One DAY recently I was dozing, but thinking. In such circumstances the mind wanders and thinking is often disjointed. My first thought was one of sadness. My sadness was associated with the way in which the further education sector, following the heady early days of incorporation, managed to slump into an era of depression from which it is only now beginning to recover. What went wrong?
Was it all the fault of a funding council that encouraged calculated risk-taking in which the council did the calculations and senior college managers took the risks?
Or was it all the fault of the new brigade of besuited senior managers with their mobile telephones and their BMWs who, in confusing the words business-like and businesses, appeared to know the cost of everything and the value of nothing?
In their confusion, such managers adopted all the worst elements of business practice: they neglected the principal deliverers of their core business, the teachers, and casualised their labour in a sector where continuity is essential; they managed through threats rather than encouragement; they made changes not aimed at improving the provision, but rather making it cheap and sometimes tatty; and, in some of the worst cases, snouts were put in the trough and the sector's reputation for sleaze was born.
My mind switched to a Sunday in June 1970, when I was driving from Manchester to Scunthorpe. I had recently been appointed principal of Scunthorpe Technical College, now North Lindsey College of Technology. I was listening to the England-West Germany game on the radio.
As I cleared the Pennines and approached Barnsley, England were leading 2-0. Then that great motivating manager, Alf Ramsey, substituted Bobby Charlton.
As I left what in future years would become David Eade's Barnsley, West Germany scored their third goal and England were out of the 1970 World Cup. The next day Scunthorpe Technical College, along with much of England, was in a state of depression.
My secretary Sue Barker, whose father was the assistant manager at Scunthorpe United and whose brother was their left-back, said: "Bill Shankly wouldn't have made that mistake."
Of course, Scunthorpe knew and loved Shankly. He had done that proud borough the honour of buying two of their outstanding players, Ray Clemence for pound;18,000, and Kevin Keegan for a then huge pound;33,000.
As I drifted into the deeper realms of fantasy I wondered what sort of college principal Bill Shankly would have been. He would certainly have been a manager with a mission and a motto.
His mission might not have suited the computer-toting, calculator-driven bureaucrats from the Further Education Funding Council, with their circular-a-week intrusion into the life of his college, which, thankfully, David Melville is beginning to change.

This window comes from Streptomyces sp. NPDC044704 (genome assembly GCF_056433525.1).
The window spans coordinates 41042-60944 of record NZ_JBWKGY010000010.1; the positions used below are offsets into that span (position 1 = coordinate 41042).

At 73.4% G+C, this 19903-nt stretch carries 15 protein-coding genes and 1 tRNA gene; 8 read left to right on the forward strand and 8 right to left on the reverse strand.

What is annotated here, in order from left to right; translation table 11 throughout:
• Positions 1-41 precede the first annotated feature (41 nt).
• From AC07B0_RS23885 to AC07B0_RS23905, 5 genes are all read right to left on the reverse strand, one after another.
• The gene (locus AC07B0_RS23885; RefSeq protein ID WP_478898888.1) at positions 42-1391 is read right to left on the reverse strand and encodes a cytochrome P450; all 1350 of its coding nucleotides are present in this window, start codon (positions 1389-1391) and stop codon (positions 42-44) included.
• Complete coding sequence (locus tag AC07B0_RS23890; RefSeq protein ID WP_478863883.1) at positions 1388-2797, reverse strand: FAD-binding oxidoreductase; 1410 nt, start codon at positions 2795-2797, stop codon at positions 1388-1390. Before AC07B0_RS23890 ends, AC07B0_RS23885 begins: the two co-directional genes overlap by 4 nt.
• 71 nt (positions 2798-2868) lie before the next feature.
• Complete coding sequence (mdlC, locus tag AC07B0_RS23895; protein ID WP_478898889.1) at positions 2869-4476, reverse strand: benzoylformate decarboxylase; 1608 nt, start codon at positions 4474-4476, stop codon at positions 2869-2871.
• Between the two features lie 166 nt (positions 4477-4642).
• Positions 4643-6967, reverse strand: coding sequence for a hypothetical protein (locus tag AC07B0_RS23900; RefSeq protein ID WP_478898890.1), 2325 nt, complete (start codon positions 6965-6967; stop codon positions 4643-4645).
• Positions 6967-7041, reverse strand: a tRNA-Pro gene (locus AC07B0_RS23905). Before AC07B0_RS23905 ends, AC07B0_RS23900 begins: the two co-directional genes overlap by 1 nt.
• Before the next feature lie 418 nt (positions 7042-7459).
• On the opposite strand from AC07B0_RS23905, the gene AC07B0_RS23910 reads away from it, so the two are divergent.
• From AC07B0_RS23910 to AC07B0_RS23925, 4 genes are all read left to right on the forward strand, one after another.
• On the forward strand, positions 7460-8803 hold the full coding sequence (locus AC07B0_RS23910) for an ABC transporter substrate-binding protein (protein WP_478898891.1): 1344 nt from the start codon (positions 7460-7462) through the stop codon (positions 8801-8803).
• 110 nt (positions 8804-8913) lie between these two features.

Shankly's mission would have been "excellence, excellence excellence through positive, positive, positive thinking". His aim would be to make his college not the best in Merseyside, nor in the North-west, not even the best in the UK. No, he would have striven to make it the best in the world.
He would not do this by travelling the world. He would do it by talking his teachers, his students, his governors and the public at large into believing this. He would then set about achieving his goal.
He would be a teachers' and students' manager, not a governors'. He would change the language of FE. He would not talk the language of funding units, tariff values, cost weighting and audit. He would have despised those who did.
He would be concerned with people and their needs. He would quickly introduce the elusive "feel-good factor": his college would never be half-empty, it would always be half-full; his students would never fail examinations, the examiners would have got it wrong; his students and teachers would be inspired by his visits to both the classrooms and the staffroom as he walked the college corridors and left the form-filling to others.
He would work a 90-hour week, but never complain; he would ensure that education and training were things of the heart; all who came into contact with him would be inspired by his wit, his wiles, his wry sense of humour; and, last but not least, his belief in the need to enable those placed in his charge to develop their talents and abilities to the full. And, at the end of all this, his college would be the best in the world.
I know that the two Davids, Eade and Melville, and Chris Hughes, the new chief executive of the Further Education Development Agency, have some of the Bill Shankly in them. I hope and pray that Glenn Hoddle, even without Gazza's fiery flair, has.
Then my nightmarish drive through Barnsley of 28 years ago can be laid to rest as, with the rest of you, I celebrate England's second World Cup triumph, or indeed Scotland's first, and also the beginning of a new era in FE in which factionalism is laid to rest: the Association of Colleges and FEDA work together amicably; the Further Education National Training Organisation arrives as a force for good; David Blunkett at last gets his hands into Gordon Brown's treasure- chest; and FE once again debates and implements measures aimed at improving education, not just college balance sheets.
Terry Melia is chairman of the Further Education and Development Agency